Reuters: The European Union's foreign policy chief is willing to meet Iran's chief negotiator soon, after Tehran replied to a package of incentives from major powers for it to curb its nuclear programme, an EU spokeswoman said on Saturday.
BRUSSELS (Reuters) – The European Union's foreign policy chief is willing to meet Iran's chief negotiator soon, after Tehran replied to a package of incentives from major powers for it to curb its nuclear programme, an EU spokeswoman said on Saturday.
She said EU foreign policy chief Javier Solana held first telephone consultations on Saturday on Iran's written response to proposals he delivered to Tehran last month on behalf of the United States, Britain, France, Germany, Russia and China.
"One of the things to decide is to meet (Iranian national security chief Saeed) Jalili, and if so when. In principle, the position is to respond favourably," Solana's spokeswoman, Cristina Gallach, told Reuters.
She said Jalili had requested such a meeting in a telephone call with Solana on Friday in which he stressed "common ground".
Gallach declined to give details of the content of the Iranian reply, saying the major powers were still studying the four-page letter from Iranian Foreign Minister Manouchehr Mottaki and holding consultations.
The U.N. Security Council has imposed three rounds of mild sanctions on Iran over its refusal to comply with international demands to suspend the enrichment of nuclear fuel, which the West suspects its aimed at developing weapons.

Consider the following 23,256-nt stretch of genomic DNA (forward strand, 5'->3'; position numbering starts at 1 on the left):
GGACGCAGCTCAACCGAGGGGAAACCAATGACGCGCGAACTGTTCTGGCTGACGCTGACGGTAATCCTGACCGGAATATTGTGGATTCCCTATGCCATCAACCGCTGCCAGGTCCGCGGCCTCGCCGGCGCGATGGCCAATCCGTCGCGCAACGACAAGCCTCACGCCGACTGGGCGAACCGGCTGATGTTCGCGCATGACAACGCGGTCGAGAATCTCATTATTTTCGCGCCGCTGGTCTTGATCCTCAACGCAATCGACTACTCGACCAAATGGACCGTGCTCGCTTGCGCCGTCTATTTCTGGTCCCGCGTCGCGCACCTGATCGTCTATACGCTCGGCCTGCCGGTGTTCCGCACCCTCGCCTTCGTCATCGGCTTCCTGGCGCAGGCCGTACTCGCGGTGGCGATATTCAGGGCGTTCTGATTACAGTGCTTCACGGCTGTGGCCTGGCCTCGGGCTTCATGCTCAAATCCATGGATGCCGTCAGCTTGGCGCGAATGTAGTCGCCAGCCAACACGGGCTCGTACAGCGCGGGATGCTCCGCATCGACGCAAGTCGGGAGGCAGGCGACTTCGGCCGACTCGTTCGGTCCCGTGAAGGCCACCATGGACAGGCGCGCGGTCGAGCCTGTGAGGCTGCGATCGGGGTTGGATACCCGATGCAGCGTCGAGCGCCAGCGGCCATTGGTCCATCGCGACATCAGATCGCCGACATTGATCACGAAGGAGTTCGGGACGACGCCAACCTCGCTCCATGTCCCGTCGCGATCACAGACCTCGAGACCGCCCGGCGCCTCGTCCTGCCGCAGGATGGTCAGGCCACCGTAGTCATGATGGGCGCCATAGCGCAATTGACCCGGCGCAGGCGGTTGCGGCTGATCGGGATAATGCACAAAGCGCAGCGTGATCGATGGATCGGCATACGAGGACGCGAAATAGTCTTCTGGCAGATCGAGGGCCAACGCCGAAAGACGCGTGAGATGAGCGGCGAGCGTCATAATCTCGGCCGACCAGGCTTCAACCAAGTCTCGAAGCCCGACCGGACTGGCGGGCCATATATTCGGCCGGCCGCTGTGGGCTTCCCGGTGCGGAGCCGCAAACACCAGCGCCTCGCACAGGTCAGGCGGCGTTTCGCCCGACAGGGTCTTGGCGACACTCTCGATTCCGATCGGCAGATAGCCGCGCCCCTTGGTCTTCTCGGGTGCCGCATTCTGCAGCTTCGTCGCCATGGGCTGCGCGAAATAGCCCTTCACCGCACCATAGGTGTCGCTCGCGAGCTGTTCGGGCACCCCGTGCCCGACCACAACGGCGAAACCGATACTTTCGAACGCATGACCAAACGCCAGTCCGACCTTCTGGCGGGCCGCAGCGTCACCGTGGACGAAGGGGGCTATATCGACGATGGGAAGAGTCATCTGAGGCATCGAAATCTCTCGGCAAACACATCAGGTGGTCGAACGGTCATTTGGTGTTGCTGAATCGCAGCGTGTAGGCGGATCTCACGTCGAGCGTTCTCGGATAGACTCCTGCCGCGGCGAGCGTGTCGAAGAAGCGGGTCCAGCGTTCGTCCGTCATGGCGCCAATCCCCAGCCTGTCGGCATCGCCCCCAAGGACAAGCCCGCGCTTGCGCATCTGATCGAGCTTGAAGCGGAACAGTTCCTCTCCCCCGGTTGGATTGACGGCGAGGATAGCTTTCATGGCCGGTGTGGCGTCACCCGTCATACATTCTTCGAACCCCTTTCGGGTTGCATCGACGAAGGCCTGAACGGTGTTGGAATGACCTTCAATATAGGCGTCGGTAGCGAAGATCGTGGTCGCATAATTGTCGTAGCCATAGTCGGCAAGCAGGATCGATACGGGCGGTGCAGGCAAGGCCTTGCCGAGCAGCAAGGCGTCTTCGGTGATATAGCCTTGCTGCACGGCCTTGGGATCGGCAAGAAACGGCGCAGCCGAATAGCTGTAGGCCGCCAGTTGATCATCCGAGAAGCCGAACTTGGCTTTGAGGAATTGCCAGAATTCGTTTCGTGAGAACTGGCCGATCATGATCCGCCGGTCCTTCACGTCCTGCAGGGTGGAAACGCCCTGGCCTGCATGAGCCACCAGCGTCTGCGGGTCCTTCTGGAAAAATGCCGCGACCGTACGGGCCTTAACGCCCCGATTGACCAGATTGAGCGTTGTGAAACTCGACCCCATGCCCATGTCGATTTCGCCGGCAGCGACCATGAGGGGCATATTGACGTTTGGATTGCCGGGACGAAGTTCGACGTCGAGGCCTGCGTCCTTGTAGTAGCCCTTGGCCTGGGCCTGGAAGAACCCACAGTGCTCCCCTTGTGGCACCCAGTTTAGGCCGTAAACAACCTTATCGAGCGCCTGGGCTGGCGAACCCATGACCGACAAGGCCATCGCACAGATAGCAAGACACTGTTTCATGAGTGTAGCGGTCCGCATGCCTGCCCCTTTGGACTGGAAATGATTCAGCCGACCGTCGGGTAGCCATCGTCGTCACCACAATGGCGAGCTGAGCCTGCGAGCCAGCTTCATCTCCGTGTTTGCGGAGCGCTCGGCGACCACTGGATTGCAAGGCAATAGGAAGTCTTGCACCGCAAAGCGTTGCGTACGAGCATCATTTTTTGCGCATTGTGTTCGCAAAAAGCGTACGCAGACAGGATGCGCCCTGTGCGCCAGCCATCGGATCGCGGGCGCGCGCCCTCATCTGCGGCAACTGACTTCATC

The Islamic Republic insists its programme is purely for civilian energy purposes and has said it will never give up what it regards as its legal right to enrichment.
It was not clear whether Mottaki's letter addressed Solana's proposal for a six-week preliminary phase of talks in which Tehran would stop adding new centrifuges to its uranium enrichment programme, while the six powers would undertake not to make any new moves on sanctions.
The major powers have said they will only enter formal negotiations on the package of economic, technological and political incentives if Iran suspends all uranium enrichment.
In Tehran, government spokesman Gholamhossein Elham said Iran had no intention of discussing its "right to enriching uranium".
"Iran's stance has not changed (on uranium enrichment) and we are ready to hold talks in the framework of preserving Iran's nuclear rights," he told a news conference.
(Reporting by Paul Taylor, editing by Sami Aboudi)